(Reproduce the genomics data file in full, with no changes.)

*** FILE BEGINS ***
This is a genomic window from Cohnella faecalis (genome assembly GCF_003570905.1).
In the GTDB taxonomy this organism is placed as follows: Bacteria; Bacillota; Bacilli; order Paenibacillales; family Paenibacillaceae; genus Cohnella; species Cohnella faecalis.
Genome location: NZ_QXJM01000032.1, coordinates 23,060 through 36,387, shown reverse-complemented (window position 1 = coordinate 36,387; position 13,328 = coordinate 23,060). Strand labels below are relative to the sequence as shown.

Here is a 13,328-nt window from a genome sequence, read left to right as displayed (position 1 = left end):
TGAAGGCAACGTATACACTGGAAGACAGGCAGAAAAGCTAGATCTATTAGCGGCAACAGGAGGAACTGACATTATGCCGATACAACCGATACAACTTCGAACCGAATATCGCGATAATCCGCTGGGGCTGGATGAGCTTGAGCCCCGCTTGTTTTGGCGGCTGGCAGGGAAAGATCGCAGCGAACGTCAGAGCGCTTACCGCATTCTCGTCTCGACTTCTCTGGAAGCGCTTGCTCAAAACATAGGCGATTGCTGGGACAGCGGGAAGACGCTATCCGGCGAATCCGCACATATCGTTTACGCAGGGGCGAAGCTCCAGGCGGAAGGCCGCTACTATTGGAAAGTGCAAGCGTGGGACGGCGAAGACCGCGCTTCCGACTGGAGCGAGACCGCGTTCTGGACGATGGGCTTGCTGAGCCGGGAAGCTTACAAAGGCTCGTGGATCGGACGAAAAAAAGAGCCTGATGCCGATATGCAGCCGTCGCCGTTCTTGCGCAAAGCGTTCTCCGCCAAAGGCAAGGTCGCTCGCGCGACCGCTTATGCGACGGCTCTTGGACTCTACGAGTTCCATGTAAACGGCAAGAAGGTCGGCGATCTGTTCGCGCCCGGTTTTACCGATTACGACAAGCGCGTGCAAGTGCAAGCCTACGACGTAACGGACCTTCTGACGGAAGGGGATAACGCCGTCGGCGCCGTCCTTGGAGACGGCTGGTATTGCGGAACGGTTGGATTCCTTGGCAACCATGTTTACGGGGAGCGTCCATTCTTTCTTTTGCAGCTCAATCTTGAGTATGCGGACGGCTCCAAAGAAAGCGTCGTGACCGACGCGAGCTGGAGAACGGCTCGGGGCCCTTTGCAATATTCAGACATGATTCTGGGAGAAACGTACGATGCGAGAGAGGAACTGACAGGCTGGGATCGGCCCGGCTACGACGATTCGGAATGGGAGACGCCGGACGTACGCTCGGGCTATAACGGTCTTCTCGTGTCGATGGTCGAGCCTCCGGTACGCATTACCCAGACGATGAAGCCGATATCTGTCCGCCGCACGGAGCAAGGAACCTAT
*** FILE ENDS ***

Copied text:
This is a genomic window from Cohnella faecalis (genome assembly GCF_003570905.1).
In the GTDB taxonomy this organism is placed as follows: Bacteria; Bacillota; Bacilli; order Paenibacillales; family Paenibacillaceae; genus Cohnella; species Cohnella faecalis.
Genome location: NZ_QXJM01000032.1, coordinates 23,060 through 36,387, shown reverse-complemented (window position 1 = coordinate 36,387; position 13,328 = coordinate 23,060). Strand labels below are relative to the sequence as shown.

Here is a 13,328-nt window from a genome sequence, read left to right as displayed (position 1 = left end):
TGAAGGCAACGTATACACTGGAAGACAGGCAGAAAAGCTAGATCTATTAGCGGCAACAGGAGGAACTGACATTATGCCGATACAACCGATACAACTTCGAACCGAATATCGCGATAATCCGCTGGGGCTGGATGAGCTTGAGCCCCGCTTGTTTTGGCGGCTGGCAGGGAAAGATCGCAGCGAACGTCAGAGCGCTTACCGCATTCTCGTCTCGACTTCTCTGGAAGCGCTTGCTCAAAACATAGGCGATTGCTGGGACAGCGGGAAGACGCTATCCGGCGAATCCGCACATATCGTTTACGCAGGGGCGAAGCTCCAGGCGGAAGGCCGCTACTATTGGAAAGTGCAAGCGTGGGACGGCGAAGACCGCGCTTCCGACTGGAGCGAGACCGCGTTCTGGACGATGGGCTTGCTGAGCCGGGAAGCTTACAAAGGCTCGTGGATCGGACGAAAAAAAGAGCCTGATGCCGATATGCAGCCGTCGCCGTTCTTGCGCAAAGCGTTCTCCGCCAAAGGCAAGGTCGCTCGCGCGACCGCTTATGCGACGGCTCTTGGACTCTACGAGTTCCATGTAAACGGCAAGAAGGTCGGCGATCTGTTCGCGCCCGGTTTTACCGATTACGACAAGCGCGTGCAAGTGCAAGCCTACGACGTAACGGACCTTCTGACGGAAGGGGATAACGCCGTCGGCGCCGTCCTTGGAGACGGCTGGTATTGCGGAACGGTTGGATTCCTTGGCAACCATGTTTACGGGGAGCGTCCATTCTTTCTTTTGCAGCTCAATCTTGAGTATGCGGACGGCTCCAAAGAAAGCGTCGTGACCGACGCGAGCTGGAGAACGGCTCGGGGCCCTTTGCAATATTCAGACATGATTCTGGGAGAAACGTACGATGCGAGAGAGGAACTGACAGGCTGGGATCGGCCCGGCTACGACGATTCGGAATGGGAGACGCCGGACGTACGCTCGGGCTATAACGGTCTTCTCGTGTCGATGGTCGAGCCTCCGGTACGCATTACCCAGACGATGAAGCCGATATCTGTCCGCCGCACGGAGCAAGGAACCTAT